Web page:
How could David have been sinful before he was a person? If he was sinful from the moment of conception, then he must also have been a person from the moment of conception!

  • “Before I was born the Lord called me; from my mother’s womb he has spoken my name.” (Isaiah 49:1)
  • “I have been a Nazarite dedicated to God from my mother’s womb.” (Judges 16:17)
  • “… God… set me apart from my mother’s womb and called me by his grace…” (Galatians 1:15)

God has a plan for each of us, before we are even born! What is God’s plan for your unborn child?

  • “So God created mankind in his own image, in the image of God he created them….” (Genesis 1:27)
  • “Whoever sheds human blood, by humans shall their blood be shed; for in the image of God has God made mankind.” (Genesis 9:6)

Abortion is an attack on the very image of God himself.

I would guess that very few people are aware that the Bible has stern rebukes and dire warnings for those who approve of sin or encourage others to sin, but it does (Leviticus 19:1; Isaiah 5:20; Malachi 2:17; Matthew 5:19-20; Matthew 18:6; Romans 14:22). Thus, anyone, including born-again Christians, who even approves of or encourages the sin of abortion will, someday, have to answer to God for it. If that’s you, then now is the time to repent!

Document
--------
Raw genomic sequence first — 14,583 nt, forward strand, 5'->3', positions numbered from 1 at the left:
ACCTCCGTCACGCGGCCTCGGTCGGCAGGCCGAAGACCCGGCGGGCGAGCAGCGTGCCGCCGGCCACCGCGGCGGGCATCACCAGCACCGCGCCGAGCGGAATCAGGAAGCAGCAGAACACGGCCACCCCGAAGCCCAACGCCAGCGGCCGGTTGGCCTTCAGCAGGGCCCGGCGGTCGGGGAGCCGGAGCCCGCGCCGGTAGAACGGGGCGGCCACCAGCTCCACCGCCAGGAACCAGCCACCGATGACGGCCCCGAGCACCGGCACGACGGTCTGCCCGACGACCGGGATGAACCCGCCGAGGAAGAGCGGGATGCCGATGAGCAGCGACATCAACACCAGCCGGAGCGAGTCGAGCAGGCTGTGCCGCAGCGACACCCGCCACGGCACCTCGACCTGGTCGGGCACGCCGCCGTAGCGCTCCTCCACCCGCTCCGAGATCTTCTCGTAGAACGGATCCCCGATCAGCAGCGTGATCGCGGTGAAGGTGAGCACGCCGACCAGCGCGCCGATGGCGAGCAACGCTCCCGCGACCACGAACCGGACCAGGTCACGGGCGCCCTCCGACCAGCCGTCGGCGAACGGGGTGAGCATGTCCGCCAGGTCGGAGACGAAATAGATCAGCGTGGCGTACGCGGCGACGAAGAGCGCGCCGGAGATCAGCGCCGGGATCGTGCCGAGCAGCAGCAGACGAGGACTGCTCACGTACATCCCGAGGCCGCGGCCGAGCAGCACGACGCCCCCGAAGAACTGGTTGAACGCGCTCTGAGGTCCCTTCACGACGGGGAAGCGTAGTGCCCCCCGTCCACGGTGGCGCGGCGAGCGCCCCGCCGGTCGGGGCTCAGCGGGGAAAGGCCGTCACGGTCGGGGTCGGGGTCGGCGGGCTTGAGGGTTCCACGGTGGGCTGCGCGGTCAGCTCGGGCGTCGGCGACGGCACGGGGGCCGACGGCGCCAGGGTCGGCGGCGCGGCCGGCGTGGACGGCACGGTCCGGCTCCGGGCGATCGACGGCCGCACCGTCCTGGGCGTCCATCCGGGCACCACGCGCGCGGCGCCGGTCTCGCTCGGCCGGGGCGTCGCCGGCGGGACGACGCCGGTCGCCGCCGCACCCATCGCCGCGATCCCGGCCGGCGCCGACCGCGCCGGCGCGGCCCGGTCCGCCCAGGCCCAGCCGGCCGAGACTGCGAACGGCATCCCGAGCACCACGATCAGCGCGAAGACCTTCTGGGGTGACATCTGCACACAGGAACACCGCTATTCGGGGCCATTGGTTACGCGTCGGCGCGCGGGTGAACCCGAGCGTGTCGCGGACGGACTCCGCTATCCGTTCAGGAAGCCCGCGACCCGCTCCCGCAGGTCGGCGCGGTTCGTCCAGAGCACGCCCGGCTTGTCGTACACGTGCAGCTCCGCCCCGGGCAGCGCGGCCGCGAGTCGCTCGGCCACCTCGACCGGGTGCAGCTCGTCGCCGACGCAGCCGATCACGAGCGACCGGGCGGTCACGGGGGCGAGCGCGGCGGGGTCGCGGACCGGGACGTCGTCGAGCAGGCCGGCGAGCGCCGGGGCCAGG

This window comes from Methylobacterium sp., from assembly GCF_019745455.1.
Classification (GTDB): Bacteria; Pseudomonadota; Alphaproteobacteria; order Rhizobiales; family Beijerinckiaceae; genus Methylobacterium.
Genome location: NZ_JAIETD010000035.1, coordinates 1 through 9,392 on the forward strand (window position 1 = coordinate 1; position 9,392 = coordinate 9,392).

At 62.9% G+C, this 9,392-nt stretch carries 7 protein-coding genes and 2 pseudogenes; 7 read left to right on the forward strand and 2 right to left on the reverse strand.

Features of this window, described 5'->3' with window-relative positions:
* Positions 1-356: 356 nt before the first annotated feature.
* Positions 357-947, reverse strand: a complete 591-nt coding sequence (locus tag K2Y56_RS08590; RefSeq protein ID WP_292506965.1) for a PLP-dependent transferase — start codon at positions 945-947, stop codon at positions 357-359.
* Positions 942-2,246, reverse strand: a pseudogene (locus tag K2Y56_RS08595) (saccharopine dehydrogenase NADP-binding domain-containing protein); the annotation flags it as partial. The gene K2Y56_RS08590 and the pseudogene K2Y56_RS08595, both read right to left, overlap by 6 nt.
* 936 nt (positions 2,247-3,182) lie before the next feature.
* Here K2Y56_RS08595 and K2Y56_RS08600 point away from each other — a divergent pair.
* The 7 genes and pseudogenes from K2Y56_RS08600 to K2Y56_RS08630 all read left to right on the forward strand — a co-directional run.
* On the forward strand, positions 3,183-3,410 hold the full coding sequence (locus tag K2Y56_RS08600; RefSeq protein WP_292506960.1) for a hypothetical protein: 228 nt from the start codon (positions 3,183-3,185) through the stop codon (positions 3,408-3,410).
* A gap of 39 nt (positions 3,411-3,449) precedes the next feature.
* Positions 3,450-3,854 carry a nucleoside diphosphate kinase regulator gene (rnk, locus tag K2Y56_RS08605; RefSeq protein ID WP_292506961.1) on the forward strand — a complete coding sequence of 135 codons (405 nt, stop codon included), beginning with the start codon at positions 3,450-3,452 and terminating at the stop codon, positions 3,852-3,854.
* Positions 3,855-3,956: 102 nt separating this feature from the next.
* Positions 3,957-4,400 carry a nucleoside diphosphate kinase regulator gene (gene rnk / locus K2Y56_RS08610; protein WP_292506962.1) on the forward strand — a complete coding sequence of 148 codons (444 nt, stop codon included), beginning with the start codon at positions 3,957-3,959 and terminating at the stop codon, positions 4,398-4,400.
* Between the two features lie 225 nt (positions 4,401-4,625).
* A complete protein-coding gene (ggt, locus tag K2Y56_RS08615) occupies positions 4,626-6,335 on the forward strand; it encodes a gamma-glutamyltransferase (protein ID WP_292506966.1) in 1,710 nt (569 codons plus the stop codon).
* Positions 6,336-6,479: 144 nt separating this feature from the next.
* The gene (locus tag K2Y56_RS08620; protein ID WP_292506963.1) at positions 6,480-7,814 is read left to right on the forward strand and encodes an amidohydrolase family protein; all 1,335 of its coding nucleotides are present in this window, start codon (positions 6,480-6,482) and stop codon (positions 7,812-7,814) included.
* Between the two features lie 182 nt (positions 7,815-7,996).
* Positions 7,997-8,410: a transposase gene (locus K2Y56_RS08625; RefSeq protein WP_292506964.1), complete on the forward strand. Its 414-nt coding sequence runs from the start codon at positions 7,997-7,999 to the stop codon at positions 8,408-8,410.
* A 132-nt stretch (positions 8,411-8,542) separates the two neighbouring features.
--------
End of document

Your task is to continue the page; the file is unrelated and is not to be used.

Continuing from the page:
Forgiveness

Abortion is, first and foremost, a sin against God (see above). So, forgiveness and peace will come only through and from Him. Here’s how you can receive God’s forgiveness and peace:

  • Repent (turn away from your sins): “The Lord … is patient with you, not wanting anyone to perish, but everyone to come to repentance.” (2 Peter 3:9)
  • Believe and Trust in Jesus: “For God so loved the world that he gave his one and only Son, that whoever believes in him shall not perish but have eternal life.” (John 3:16)